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‘Community pharmacy should be front-and-centre during the COVID-19 inquiry’

Next year’s inquiry into the handling of the COVID-19 pandemic is pharmacy’s opportunity to show what it did well, and to suggest what might be done differently in the future, says pharmacy lawyer Noel Wardle.

Community pharmacists are busy people, and their to-do list never seems to get shorter. I therefore doubt that the forthcoming public inquiry into the COVID-19 pandemic that the UK government announced earlier this year is at the top of their list of priorities. 

However, it is important that community pharmacy starts to prepare for the inquiry now; time goes by quickly and the sector needs to have a clear position in relation to the many issues that are likely to be considered by the inquiry.

By way of background, any government minister can instigate a public inquiry "in relation to a case where it appears to him that particular events have caused, or are capable of causing, public concern". 

The government minister must set the terms of reference for the inquiry, must appoint the inquiry panel (including the chair) and set the start date.

Once the inquiry is up and running, the chair has wide ranging powers to run the inquiry, including a power to require individuals to provide a witness statement, to give evidence at the inquiry and to provide documents.

The government has already announced that a public inquiry will be held into the COVID-19 pandemic, and that it will start some time in spring 2022, although we do not have an exact start date yet.

We also do not yet know the terms of reference, but it’s pretty easy to guess at the broad outline of the issues that the panel will have to consider – because we’ve all lived through them over the last 18 months in both our personal and professional lives.

If we think back to the start of the pandemic and the developments since then, it is clear that the inquiry is likely to be extensive and wide-ranging and, in my view, should have community pharmacy firmly at its heart. Take the following issues, which are likely to be core to the inquiry and its findings, and you can see how pharmacy is going to play a significant part:

  • Medicine supply chain issues and pricing spikes
  • COVID-19 safety of premises, including healthcare premises
  • The availability and use of PPE
  • The extent of, and suitability of, government guidance
  • The continuity and availability of healthcare services and the impact of the pandemic on other healthcare provision
  • The use of emergency legislation such as, for example, medicines and NHS legislation
  • NHS Test and Trace and the availability of testing services
  • The effect of lockdowns and self-isolation, including on healthcare service provision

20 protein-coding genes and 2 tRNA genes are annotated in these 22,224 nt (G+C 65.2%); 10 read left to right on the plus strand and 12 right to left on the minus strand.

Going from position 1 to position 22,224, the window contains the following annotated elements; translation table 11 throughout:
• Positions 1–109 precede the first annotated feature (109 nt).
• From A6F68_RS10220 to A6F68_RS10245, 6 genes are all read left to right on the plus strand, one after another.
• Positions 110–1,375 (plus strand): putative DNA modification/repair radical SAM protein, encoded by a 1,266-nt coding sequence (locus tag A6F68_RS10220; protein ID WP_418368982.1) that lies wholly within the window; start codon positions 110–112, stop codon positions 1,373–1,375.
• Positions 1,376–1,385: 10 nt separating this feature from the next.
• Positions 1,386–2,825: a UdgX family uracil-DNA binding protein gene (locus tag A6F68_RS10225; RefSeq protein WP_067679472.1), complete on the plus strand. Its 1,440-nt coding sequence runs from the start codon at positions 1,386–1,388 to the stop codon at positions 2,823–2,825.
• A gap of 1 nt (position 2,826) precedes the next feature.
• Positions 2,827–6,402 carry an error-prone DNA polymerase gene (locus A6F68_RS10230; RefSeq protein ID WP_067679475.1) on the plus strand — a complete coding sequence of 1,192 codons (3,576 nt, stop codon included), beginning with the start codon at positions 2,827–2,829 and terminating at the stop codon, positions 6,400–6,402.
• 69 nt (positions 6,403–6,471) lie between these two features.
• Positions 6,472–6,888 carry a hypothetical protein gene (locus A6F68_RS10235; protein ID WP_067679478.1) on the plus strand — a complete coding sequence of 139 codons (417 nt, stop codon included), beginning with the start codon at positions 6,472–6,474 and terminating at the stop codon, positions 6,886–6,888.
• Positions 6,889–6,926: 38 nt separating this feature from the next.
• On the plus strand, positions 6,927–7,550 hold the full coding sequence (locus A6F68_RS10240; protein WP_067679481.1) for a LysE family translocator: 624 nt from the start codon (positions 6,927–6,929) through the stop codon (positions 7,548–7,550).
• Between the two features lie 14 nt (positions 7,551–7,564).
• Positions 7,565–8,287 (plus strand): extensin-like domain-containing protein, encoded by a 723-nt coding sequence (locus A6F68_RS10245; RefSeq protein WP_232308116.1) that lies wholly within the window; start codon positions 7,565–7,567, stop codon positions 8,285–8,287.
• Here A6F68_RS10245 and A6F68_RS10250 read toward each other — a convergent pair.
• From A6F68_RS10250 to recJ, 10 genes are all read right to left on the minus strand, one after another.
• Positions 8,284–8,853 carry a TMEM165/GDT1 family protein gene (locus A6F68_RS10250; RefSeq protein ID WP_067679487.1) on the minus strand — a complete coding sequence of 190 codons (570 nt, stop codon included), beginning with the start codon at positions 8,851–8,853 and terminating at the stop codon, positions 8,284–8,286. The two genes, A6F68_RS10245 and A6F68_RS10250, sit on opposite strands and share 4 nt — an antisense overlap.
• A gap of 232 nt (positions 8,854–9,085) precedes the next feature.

• The vaccination rollout

Bearing in mind that, in addition to this list, there are other areas that are likely to be considered by the panel that may not directly relate to community pharmacy, such as the action taken in the early stages and border security, you can see that this is going to be a significant inquiry.

In fact, inquiries are notorious for being time-consuming and costly. According to the Institute for Government, "the 69 inquiries launched between 1990 and 2017 have varied a lot in duration, although most take around two years to report back.

“The shortest inquiry was the Hammond inquiry into ministerial conduct relating to the Hinduja affair; this took only 45 days. The longest was the inquiry into Hyponatraemia-related deaths; this took 13 years and three months to complete".  The most expensive inquiry - the Bloody Sunday Inquiry - cost £210.6m (adjusted for inflation as of 2017).

So, while the COVID-19 public inquiry may well start next year, it is very unlikely to finish in 2022, and perhaps not even in 2023.

Even though it is going to take some time for the inquiry to get going, it is important that pharmacy leadership bodies engage with community pharmacists and contractors now to help frame the sector’s response and to build the narrative from pharmacy’s point of view. At the end of the inquiry, the panel will produce a report and is likely to make recommendations. This is pharmacy’s opportunity to show what it did well, and to suggest what might be done differently in the future.

I would encourage every pharmacist to think about how they have made a difference in their own communities over the last 18 months to protect the health, safety and welfare of their patients, and what they might have been able to do if only they had had the chance. It is those views that pharmacy representative bodies are going to want to get across to the panel, and the work on framing those views should start sooner rather than later.

Noel Wardle is a solicitor and Partner at Temple Bright LLP specialising in pharmacy law

 

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